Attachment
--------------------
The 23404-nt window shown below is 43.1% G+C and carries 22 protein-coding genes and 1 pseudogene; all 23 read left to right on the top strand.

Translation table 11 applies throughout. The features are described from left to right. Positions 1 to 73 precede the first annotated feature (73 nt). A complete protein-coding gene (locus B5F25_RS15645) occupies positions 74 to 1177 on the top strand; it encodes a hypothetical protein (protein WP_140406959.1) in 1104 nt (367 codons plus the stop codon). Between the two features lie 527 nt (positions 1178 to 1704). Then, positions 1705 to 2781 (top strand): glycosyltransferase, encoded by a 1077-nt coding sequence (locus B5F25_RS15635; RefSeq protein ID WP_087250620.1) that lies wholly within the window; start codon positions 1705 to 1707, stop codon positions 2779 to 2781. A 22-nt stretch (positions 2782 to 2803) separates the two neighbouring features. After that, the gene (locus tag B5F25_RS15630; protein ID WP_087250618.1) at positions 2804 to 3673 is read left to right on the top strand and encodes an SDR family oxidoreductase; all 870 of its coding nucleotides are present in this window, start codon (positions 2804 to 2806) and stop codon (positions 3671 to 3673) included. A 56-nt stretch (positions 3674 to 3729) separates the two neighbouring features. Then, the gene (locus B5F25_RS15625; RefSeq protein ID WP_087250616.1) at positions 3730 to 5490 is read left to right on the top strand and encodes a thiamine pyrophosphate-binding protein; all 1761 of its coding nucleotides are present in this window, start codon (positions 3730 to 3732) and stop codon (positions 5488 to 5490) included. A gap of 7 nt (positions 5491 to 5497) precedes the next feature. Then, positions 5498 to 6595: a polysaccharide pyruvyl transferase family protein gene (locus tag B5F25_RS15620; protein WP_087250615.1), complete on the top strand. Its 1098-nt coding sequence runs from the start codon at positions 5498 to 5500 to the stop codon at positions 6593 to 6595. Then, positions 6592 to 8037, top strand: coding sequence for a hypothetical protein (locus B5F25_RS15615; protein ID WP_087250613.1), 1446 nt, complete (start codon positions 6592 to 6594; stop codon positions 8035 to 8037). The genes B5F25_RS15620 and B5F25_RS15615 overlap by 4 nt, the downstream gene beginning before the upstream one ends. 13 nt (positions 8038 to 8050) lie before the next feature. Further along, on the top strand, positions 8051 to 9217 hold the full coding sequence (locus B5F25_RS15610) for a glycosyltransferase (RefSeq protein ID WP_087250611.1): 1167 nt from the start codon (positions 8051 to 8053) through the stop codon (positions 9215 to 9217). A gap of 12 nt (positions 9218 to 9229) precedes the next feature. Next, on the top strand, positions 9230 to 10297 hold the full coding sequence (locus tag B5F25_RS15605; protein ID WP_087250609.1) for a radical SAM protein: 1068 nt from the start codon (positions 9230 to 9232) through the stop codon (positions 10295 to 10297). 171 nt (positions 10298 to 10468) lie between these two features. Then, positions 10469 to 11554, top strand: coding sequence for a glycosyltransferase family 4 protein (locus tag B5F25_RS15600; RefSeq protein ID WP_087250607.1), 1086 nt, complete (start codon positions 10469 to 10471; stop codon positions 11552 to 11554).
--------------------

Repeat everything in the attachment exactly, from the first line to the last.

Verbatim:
The 23404-nt window shown below is 43.1% G+C and carries 22 protein-coding genes and 1 pseudogene; all 23 read left to right on the top strand.

Translation table 11 applies throughout. The features are described from left to right. Positions 1 to 73 precede the first annotated feature (73 nt). A complete protein-coding gene (locus B5F25_RS15645) occupies positions 74 to 1177 on the top strand; it encodes a hypothetical protein (protein WP_140406959.1) in 1104 nt (367 codons plus the stop codon). Between the two features lie 527 nt (positions 1178 to 1704). Then, positions 1705 to 2781 (top strand): glycosyltransferase, encoded by a 1077-nt coding sequence (locus B5F25_RS15635; RefSeq protein ID WP_087250620.1) that lies wholly within the window; start codon positions 1705 to 1707, stop codon positions 2779 to 2781. A 22-nt stretch (positions 2782 to 2803) separates the two neighbouring features. After that, the gene (locus tag B5F25_RS15630; protein ID WP_087250618.1) at positions 2804 to 3673 is read left to right on the top strand and encodes an SDR family oxidoreductase; all 870 of its coding nucleotides are present in this window, start codon (positions 2804 to 2806) and stop codon (positions 3671 to 3673) included. A 56-nt stretch (positions 3674 to 3729) separates the two neighbouring features. Then, the gene (locus B5F25_RS15625; RefSeq protein ID WP_087250616.1) at positions 3730 to 5490 is read left to right on the top strand and encodes a thiamine pyrophosphate-binding protein; all 1761 of its coding nucleotides are present in this window, start codon (positions 3730 to 3732) and stop codon (positions 5488 to 5490) included. A gap of 7 nt (positions 5491 to 5497) precedes the next feature. Then, positions 5498 to 6595: a polysaccharide pyruvyl transferase family protein gene (locus tag B5F25_RS15620; protein WP_087250615.1), complete on the top strand. Its 1098-nt coding sequence runs from the start codon at positions 5498 to 5500 to the stop codon at positions 6593 to 6595. Then, positions 6592 to 8037, top strand: coding sequence for a hypothetical protein (locus B5F25_RS15615; protein ID WP_087250613.1), 1446 nt, complete (start codon positions 6592 to 6594; stop codon positions 8035 to 8037). The genes B5F25_RS15620 and B5F25_RS15615 overlap by 4 nt, the downstream gene beginning before the upstream one ends. 13 nt (positions 8038 to 8050) lie before the next feature. Further along, on the top strand, positions 8051 to 9217 hold the full coding sequence (locus B5F25_RS15610) for a glycosyltransferase (RefSeq protein ID WP_087250611.1): 1167 nt from the start codon (positions 8051 to 8053) through the stop codon (positions 9215 to 9217). A gap of 12 nt (positions 9218 to 9229) precedes the next feature. Next, on the top strand, positions 9230 to 10297 hold the full coding sequence (locus tag B5F25_RS15605; protein ID WP_087250609.1) for a radical SAM protein: 1068 nt from the start codon (positions 9230 to 9232) through the stop codon (positions 10295 to 10297). 171 nt (positions 10298 to 10468) lie between these two features. Then, positions 10469 to 11554, top strand: coding sequence for a glycosyltransferase family 4 protein (locus tag B5F25_RS15600; RefSeq protein ID WP_087250607.1), 1086 nt, complete (start codon positions 10469 to 10471; stop codon positions 11552 to 11554).